Activities for Students in Grades 4, 5, and 6 But first, let's have a few words about each of the themes: Honesty is the basic theme of good citizenship. A person must be honest with others, and with himself or herself, in order to be a good citizen. Compassion is the emotion of caring for people and for other living things.
This is one basic reading comprehension question that you must teach your first graders. Here are several great lessons and activities on main idea for first grade. Learning the skill of identifying the main idea in a reading material will help your first graders become better readers as they grow older.
They will be able to make sense of different types of text, as well as be able to acquire the knack for understanding just by skimming a text. You may directly tell them that it means the big idea or the most important message in a piece of text.
It is what the author is trying to tell his readers through his words. But then, where is the fun in just telling? It would be better to let your active and curious first graders discover this concept first slowly through the following activities: Give each group of kids a jigsaw puzzle to form.
First, let each member study the picture in the jigsaw puzzle piece he got. Ask the students to write down what the picture is all about. Afterwards, let the groups form their puzzles. Looking at the complete picture, ask them to write down once more and to share with their group members what the picture is actually all about.
An example of a picture you can use is one of a messy room, in which the puzzle pieces show only single items. Tell the children a short story about a family who will be moving into a new home soon. A child helps his parents pack things in the old house. Then distribute pictures of different things found inside the house.
On the board or on a classroom wall, stick illustrations of three boxes with different headings: Now let the students stick their pictures on the proper box. Afterwards, explain to them that each heading stands for a different main idea. With the activities described above, you may also give the students already a hint about supporting details.
You can inform them that for the first activity, the puzzle pieces stand for the supporting details which are put together to make the big, important message clear for the readers of a story or selection.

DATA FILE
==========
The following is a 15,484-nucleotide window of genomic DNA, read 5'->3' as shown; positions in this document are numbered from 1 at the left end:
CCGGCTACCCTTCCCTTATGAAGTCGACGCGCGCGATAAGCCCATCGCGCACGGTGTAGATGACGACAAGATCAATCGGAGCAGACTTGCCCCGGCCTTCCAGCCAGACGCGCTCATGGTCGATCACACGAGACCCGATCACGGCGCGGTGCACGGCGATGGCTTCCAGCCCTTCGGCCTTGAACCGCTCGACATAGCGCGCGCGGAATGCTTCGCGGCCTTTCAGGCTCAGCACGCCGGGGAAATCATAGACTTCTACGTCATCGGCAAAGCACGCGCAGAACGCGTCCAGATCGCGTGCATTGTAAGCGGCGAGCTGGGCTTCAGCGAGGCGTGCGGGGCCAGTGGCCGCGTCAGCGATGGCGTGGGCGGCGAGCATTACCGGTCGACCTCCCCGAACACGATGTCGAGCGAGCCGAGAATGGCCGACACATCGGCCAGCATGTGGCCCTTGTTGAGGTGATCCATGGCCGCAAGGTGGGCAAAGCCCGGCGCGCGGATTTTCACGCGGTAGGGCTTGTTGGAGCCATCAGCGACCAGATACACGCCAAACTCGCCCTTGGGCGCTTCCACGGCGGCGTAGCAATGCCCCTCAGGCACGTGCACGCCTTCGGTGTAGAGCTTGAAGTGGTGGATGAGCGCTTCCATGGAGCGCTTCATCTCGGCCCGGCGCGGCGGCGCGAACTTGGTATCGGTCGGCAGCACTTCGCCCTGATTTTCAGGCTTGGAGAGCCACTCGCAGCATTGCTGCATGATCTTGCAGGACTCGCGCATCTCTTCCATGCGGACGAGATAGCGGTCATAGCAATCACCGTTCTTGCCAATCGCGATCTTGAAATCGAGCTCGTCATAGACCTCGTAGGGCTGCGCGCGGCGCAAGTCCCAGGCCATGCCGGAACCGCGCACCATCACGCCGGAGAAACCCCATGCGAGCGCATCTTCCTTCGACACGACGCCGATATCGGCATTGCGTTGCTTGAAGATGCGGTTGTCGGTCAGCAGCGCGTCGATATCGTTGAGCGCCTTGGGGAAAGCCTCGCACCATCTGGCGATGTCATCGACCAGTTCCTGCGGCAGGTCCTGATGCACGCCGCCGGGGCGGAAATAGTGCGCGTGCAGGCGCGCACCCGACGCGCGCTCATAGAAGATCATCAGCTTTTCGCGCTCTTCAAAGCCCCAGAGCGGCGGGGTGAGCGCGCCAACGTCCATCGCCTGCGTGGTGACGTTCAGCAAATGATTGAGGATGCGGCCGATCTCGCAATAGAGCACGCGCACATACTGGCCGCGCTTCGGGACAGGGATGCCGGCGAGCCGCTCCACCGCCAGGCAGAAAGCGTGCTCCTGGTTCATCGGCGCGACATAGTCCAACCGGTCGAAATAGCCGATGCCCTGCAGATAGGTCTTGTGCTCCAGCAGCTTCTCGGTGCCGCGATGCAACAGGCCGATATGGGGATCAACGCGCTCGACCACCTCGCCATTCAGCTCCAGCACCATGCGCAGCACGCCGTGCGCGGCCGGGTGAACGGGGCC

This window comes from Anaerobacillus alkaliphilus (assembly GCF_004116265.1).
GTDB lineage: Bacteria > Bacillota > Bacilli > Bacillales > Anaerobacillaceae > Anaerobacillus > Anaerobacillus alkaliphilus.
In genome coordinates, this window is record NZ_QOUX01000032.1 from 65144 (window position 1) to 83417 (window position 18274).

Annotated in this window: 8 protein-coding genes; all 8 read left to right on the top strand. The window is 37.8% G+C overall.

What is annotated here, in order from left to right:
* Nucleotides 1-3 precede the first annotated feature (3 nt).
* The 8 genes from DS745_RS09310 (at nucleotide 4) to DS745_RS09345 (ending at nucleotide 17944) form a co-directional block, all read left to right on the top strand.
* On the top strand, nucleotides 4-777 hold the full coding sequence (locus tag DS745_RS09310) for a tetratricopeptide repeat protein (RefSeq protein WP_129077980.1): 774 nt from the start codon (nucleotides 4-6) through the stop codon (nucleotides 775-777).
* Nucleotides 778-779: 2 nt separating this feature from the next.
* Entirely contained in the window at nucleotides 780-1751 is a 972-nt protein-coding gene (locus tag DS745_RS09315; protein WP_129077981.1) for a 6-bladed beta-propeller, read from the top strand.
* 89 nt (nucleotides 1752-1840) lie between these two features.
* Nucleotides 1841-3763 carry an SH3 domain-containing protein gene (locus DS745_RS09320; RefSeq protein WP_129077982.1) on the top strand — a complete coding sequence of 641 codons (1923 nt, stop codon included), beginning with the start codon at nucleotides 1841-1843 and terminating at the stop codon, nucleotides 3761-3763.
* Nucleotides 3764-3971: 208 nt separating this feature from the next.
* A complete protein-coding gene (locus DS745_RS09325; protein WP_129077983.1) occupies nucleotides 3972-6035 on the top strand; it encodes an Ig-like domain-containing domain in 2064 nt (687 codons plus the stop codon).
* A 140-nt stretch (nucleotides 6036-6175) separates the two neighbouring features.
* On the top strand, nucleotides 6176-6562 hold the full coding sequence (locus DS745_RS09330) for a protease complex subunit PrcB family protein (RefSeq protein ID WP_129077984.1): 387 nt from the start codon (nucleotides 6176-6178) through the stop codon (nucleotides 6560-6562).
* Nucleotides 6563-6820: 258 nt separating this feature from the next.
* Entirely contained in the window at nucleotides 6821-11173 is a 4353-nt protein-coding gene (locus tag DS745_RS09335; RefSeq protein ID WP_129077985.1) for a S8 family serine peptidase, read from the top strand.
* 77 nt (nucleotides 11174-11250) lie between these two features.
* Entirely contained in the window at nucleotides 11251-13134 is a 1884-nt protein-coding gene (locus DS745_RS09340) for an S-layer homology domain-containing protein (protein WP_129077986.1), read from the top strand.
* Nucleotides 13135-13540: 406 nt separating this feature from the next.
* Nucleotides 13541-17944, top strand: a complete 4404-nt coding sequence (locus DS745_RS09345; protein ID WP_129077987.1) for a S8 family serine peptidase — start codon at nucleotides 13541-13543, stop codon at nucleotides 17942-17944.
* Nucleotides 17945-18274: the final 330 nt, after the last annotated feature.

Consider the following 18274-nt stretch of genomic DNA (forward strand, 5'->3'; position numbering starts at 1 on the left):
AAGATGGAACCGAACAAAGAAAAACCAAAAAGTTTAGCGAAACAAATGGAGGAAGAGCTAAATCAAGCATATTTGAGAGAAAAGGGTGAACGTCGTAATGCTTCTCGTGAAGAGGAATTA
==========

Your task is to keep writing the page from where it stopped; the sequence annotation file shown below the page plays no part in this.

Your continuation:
For the second activity, let them know that the supporting details are represented by the pictures belonging to separate main ideas. In this way, you also give them the idea that details must really match or hold up the main idea. Explain that the main idea in reading is not really hidden, because there are many clues that can guide you to it.
After allowing them to explore the concept through fun activities, it is now time for the real grind! Begin by modeling how it is done.
Present a short text or story to the class, and think aloud as to how you will figure out the main idea. You may say, "I wonder what the main idea is here. What is the author trying to tell me? What is the important message? It says in the story that Allen likes to eat. But that is just a small part in the story.
Most of the sentences tell me that it is good to share with others. Yes, this is the main idea. It is good to share with others.
Give simple sample texts with just five sentences each. The length and complexity of the texts may progress as the kids practice more. Let them color the main idea with a red crayon and the details with a blue crayon.This The Main Idea Graphic Organizer is suitable for Kindergarten - 1st Grade.
Recognize the main idea by helping learners associate pictures with key words by using a worksheet. They will observe pictures, read a pair of sentences, and choose the sentence that tells the main idea of the pictures. Kindergarteners are often enthusiastic writers and they will weave writing activities into their play.
Provide budding writers with experiences that give them something to write about. Invented spelling is normal at this age, as children are translating the sounds of spoken words into writing. Providing educators and students access to the highest quality practices and resources in reading and language arts instruction.
Nov 15, · Here are some wonderful ideas including a printable for this long vowel game: Word Study in Action Phonogram Connect Four Fishing Part Part Whole Practice Have the students fill in the missing Part.
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Jun 04, · Begin the lesson by reviewing the definition of main idea, or the most important topic in a text. Play the video Main Idea by Brain POP for your class. Once the video finishes, read the passage on the Main Idea: Elephants attachment to the class/5(44).